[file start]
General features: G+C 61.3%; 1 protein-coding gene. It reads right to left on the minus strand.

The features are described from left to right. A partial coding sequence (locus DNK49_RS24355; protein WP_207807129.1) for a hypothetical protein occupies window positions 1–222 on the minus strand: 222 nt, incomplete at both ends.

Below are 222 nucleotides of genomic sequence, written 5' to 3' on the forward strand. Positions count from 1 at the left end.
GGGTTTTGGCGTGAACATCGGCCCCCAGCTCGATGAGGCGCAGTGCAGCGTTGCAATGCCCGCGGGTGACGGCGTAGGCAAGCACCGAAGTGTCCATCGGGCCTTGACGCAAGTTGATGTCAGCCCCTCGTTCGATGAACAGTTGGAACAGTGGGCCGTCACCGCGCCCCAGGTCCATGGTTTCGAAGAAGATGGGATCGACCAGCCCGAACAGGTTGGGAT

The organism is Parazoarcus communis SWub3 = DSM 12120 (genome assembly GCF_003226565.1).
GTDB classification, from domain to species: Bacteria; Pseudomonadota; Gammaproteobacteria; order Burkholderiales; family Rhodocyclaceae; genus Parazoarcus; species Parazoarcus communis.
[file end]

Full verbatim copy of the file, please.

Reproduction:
General features: G+C 61.3%; 1 protein-coding gene. It reads right to left on the minus strand.

The features are described from left to right. A partial coding sequence (locus DNK49_RS24355; protein WP_207807129.1) for a hypothetical protein occupies window positions 1–222 on the minus strand: 222 nt, incomplete at both ends.

Below are 222 nucleotides of genomic sequence, written 5' to 3' on the forward strand. Positions count from 1 at the left end.
GGGTTTTGGCGTGAACATCGGCCCCCAGCTCGATGAGGCGCAGTGCAGCGTTGCAATGCCCGCGGGTGACGGCGTAGGCAAGCACCGAAGTGTCCATCGGGCCTTGACGCAAGTTGATGTCAGCCCCTCGTTCGATGAACAGTTGGAACAGTGGGCCGTCACCGCGCCCCAGGTCCATGGTTTCGAAGAAGATGGGATCGACCAGCCCGAACAGGTTGGGAT

The organism is Parazoarcus communis SWub3 = DSM 12120 (genome assembly GCF_003226565.1).
GTDB classification, from domain to species: Bacteria; Pseudomonadota; Gammaproteobacteria; order Burkholderiales; family Rhodocyclaceae; genus Parazoarcus; species Parazoarcus communis.